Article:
Most Wedding Vendors Are Hateful People Who Try To Rob You
If a vendor is primarily in the wedding industry (a wedding photographer, for example, as opposed to just a photographer, or a wedding planner as opposed to say, an events planner), chances are they want to rob you. They want to use your insecurities, fragility and vulnerability to charge you at least twice as what their service would go for in any other context.
Delphi Harrinton, the gorgeous actress whose equally beautiful husband Norm just passed away last week, described to me how people in the death industry tried to take advantage of her, and I couldn't help but think of the local Connecticut photographer whose starting price to shoot my wedding was more than I had been paid for my last directing job. Now, I know it's a lot of work, and there's overhead, and lots of other expenses. But still. It takes me a month to a direct a play. It would take this photographer one day to shoot my wedding. And not one full day, either, because her starting package was only an eight-hour period.
One of the best pieces of advices that I got about wedding planning that, whenever possible, don't tell the vendor that you're contracting their service for a wedding. The guy who runs the BBQ joint down the street in Waterford has no idea that the two lambs I want smoked on May 26th are for a wedding. As far as he's concerned, they're just for an event at the O'Neill. Female friends have performed similar experiments - hairdressers and florists are notorious for the "bridal special," which as far as I can tell, just means +50% cost.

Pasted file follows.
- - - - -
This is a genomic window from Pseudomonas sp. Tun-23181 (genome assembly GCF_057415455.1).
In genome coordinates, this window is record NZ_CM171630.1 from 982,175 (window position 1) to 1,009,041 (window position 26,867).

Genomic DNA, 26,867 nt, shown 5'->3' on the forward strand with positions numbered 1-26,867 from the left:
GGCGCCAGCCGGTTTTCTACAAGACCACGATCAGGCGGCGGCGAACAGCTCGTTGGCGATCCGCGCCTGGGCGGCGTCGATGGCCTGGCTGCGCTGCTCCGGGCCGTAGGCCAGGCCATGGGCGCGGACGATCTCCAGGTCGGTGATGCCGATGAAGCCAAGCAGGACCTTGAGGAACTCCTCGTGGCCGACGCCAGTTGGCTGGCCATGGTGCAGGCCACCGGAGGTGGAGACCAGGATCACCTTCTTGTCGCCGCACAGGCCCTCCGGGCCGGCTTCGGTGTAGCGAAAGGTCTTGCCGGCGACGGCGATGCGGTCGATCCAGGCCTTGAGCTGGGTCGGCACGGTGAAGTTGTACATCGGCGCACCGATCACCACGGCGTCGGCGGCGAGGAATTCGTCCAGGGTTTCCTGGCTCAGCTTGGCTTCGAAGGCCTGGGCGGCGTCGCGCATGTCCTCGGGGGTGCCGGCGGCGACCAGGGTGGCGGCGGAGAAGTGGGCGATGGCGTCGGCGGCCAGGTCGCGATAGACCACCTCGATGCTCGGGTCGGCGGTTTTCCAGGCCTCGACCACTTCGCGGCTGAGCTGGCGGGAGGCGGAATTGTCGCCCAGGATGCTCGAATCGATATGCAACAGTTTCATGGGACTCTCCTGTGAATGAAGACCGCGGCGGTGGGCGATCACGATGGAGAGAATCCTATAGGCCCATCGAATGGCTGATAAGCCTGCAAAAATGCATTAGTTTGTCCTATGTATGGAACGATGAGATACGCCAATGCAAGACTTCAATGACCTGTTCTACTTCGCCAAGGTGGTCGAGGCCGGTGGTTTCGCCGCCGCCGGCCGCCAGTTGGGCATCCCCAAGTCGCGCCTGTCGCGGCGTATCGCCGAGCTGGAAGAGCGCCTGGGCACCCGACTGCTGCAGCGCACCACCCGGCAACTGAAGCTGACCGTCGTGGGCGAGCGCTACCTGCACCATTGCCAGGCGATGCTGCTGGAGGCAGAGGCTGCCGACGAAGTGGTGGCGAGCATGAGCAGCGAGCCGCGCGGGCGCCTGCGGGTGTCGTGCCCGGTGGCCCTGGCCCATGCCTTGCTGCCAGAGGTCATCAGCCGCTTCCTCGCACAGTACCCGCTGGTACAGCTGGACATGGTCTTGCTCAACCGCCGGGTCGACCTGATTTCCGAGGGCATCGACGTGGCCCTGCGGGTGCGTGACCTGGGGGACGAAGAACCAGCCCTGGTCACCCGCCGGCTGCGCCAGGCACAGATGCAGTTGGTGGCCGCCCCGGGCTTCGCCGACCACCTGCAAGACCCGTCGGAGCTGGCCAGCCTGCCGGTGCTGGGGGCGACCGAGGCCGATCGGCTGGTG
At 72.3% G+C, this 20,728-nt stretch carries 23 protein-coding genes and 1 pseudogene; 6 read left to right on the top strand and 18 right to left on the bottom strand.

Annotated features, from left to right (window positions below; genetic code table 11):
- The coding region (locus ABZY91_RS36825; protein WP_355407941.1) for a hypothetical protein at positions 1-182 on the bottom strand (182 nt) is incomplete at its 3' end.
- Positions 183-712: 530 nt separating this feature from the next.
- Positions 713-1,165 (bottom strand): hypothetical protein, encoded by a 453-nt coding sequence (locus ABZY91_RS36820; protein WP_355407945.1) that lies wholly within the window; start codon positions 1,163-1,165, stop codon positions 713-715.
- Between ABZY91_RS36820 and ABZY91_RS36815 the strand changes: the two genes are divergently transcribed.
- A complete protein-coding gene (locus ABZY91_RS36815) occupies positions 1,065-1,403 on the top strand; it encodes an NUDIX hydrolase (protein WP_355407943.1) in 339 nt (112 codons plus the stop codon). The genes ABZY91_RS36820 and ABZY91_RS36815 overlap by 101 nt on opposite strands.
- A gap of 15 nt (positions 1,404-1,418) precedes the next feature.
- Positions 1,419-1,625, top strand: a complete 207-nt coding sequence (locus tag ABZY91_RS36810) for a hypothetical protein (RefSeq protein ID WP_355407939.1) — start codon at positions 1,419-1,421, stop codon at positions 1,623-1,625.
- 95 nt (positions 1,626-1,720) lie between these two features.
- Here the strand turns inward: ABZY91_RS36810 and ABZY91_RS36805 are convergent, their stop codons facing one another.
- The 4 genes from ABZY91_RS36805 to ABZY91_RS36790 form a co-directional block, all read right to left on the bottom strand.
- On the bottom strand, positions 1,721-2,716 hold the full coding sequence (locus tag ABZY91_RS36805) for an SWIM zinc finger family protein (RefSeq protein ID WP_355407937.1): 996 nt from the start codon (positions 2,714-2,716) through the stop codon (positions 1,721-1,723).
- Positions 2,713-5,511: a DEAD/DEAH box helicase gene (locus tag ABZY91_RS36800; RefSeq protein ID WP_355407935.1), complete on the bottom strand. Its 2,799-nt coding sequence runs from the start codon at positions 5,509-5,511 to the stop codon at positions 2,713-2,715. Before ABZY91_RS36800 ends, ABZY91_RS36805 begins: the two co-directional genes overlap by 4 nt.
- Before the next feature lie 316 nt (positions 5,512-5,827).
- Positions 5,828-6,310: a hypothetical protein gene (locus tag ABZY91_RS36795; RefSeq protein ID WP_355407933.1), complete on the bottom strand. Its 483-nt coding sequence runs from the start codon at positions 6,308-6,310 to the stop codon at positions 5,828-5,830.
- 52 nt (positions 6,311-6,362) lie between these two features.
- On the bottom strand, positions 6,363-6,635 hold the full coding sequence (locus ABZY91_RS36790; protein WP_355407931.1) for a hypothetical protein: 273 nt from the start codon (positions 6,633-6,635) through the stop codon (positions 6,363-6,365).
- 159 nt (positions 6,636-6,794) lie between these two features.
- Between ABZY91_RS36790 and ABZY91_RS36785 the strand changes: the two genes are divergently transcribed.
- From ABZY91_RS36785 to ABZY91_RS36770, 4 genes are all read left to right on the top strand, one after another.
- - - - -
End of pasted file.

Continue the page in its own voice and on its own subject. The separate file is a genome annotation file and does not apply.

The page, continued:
Part of why robbing brides and grooms is so easy is because most of us have never been married before. Think about how much more you knew about buying a car or apartment the second time you did it (I, of course, live in Manhattan so I don't know anything about either of those things). Because most people only have one huge wedding in their life, our newbie status makes us vulnerable.
Money Money Money
Rafael told me it would be tacky for me to discuss how much we're spending on our wedding. I told him that I'm tacky all the time. He looked at me with a mixture of pity and sadness in his eyes, so I've decided not to reveal how much money our parents are spending on our wedding (and yes, our parents are paying for it because there's no way we'd be able to). Let me put it like this - it's half of what some non-rich friends of mine spent on their wedding. It's more than the budget of some off-off Broadway shows I've directed. And it's certainly more money than I will ever spend in a single day. The idea that I'm spending this much money on my wedding makes me re-examine my priorities in a fundamental way